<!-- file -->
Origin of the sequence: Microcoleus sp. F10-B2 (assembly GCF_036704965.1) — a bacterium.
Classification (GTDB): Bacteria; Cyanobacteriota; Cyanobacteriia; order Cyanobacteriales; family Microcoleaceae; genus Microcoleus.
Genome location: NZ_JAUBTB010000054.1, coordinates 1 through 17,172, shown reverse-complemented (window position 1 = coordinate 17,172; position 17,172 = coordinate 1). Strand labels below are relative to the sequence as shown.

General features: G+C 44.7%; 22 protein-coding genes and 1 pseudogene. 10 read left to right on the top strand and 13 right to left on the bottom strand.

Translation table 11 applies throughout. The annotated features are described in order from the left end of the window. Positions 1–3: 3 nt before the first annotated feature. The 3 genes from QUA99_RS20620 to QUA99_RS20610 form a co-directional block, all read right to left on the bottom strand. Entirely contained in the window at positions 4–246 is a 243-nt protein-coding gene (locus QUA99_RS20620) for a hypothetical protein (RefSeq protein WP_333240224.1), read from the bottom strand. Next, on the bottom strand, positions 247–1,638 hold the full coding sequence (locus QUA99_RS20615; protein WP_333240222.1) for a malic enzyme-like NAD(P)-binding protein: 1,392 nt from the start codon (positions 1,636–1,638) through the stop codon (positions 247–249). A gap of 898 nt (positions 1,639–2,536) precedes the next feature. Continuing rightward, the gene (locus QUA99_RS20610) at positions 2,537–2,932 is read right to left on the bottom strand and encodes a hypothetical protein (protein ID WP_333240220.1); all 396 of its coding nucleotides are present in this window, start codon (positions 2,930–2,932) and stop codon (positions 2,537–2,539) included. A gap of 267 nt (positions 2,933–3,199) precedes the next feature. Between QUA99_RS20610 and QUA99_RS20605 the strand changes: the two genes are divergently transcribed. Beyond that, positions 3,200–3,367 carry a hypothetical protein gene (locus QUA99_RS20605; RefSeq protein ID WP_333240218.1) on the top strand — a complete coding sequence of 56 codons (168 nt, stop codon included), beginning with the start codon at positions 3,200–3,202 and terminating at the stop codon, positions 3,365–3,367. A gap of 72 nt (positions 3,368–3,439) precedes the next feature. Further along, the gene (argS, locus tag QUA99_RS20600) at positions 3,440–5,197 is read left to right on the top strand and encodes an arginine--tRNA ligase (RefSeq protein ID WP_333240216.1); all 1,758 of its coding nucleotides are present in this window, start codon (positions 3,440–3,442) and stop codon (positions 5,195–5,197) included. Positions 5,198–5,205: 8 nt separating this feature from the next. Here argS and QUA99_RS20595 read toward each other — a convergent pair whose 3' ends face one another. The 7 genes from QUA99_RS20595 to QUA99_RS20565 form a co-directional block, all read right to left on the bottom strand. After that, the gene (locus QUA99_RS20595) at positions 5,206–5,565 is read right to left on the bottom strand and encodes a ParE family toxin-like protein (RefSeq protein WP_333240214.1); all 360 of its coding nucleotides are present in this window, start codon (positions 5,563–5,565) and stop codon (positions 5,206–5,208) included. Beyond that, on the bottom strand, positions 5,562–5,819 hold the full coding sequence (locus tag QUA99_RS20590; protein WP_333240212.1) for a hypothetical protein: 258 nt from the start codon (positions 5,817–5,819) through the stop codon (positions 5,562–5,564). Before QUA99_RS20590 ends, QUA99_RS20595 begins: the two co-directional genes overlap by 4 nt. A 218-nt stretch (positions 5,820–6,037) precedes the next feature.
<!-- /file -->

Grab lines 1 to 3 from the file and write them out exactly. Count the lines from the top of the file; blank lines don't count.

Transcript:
Origin of the sequence: Microcoleus sp. F10-B2 (assembly GCF_036704965.1) — a bacterium.
Classification (GTDB): Bacteria; Cyanobacteriota; Cyanobacteriia; order Cyanobacteriales; family Microcoleaceae; genus Microcoleus.
Genome location: NZ_JAUBTB010000054.1, coordinates 1 through 17,172, shown reverse-complemented (window position 1 = coordinate 17,172; position 17,172 = coordinate 1). Strand labels below are relative to the sequence as shown.